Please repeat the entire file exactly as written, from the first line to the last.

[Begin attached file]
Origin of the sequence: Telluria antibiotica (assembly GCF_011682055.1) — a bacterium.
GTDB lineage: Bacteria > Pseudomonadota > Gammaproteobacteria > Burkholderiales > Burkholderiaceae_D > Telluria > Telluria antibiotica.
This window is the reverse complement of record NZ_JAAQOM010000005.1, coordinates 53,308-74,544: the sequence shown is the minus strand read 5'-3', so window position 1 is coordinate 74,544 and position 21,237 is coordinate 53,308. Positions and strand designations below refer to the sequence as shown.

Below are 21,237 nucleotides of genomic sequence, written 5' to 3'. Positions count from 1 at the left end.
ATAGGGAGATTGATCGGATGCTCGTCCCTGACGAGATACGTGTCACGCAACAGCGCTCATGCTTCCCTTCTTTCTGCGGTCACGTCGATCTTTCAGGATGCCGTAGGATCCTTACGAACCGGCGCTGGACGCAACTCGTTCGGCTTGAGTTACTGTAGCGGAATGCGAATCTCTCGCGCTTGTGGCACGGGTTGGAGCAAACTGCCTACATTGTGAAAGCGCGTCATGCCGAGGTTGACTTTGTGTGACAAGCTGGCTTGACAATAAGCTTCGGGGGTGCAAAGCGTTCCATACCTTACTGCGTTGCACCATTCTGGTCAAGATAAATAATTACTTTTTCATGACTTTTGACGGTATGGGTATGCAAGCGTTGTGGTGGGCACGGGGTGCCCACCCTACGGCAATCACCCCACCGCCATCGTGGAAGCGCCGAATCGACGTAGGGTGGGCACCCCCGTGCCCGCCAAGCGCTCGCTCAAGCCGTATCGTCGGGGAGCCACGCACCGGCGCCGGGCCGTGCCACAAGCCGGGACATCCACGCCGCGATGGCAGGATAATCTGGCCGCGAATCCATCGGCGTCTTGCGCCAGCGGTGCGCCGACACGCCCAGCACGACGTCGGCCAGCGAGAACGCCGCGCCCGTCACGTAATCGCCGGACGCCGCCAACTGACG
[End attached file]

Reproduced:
Origin of the sequence: Telluria antibiotica (assembly GCF_011682055.1) — a bacterium.
GTDB lineage: Bacteria > Pseudomonadota > Gammaproteobacteria > Burkholderiales > Burkholderiaceae_D > Telluria > Telluria antibiotica.
This window is the reverse complement of record NZ_JAAQOM010000005.1, coordinates 53,308-74,544: the sequence shown is the minus strand read 5'-3', so window position 1 is coordinate 74,544 and position 21,237 is coordinate 53,308. Positions and strand designations below refer to the sequence as shown.

Below are 21,237 nucleotides of genomic sequence, written 5' to 3'. Positions count from 1 at the left end.
ATAGGGAGATTGATCGGATGCTCGTCCCTGACGAGATACGTGTCACGCAACAGCGCTCATGCTTCCCTTCTTTCTGCGGTCACGTCGATCTTTCAGGATGCCGTAGGATCCTTACGAACCGGCGCTGGACGCAACTCGTTCGGCTTGAGTTACTGTAGCGGAATGCGAATCTCTCGCGCTTGTGGCACGGGTTGGAGCAAACTGCCTACATTGTGAAAGCGCGTCATGCCGAGGTTGACTTTGTGTGACAAGCTGGCTTGACAATAAGCTTCGGGGGTGCAAAGCGTTCCATACCTTACTGCGTTGCACCATTCTGGTCAAGATAAATAATTACTTTTTCATGACTTTTGACGGTATGGGTATGCAAGCGTTGTGGTGGGCACGGGGTGCCCACCCTACGGCAATCACCCCACCGCCATCGTGGAAGCGCCGAATCGACGTAGGGTGGGCACCCCCGTGCCCGCCAAGCGCTCGCTCAAGCCGTATCGTCGGGGAGCCACGCACCGGCGCCGGGCCGTGCCACAAGCCGGGACATCCACGCCGCGATGGCAGGATAATCTGGCCGCGAATCCATCGGCGTCTTGCGCCAGCGGTGCGCCGACACGCCCAGCACGACGTCGGCCAGCGAGAACGCCGCGCCCGTCACGTAATCGCCGGACGCCGCCAACTGACG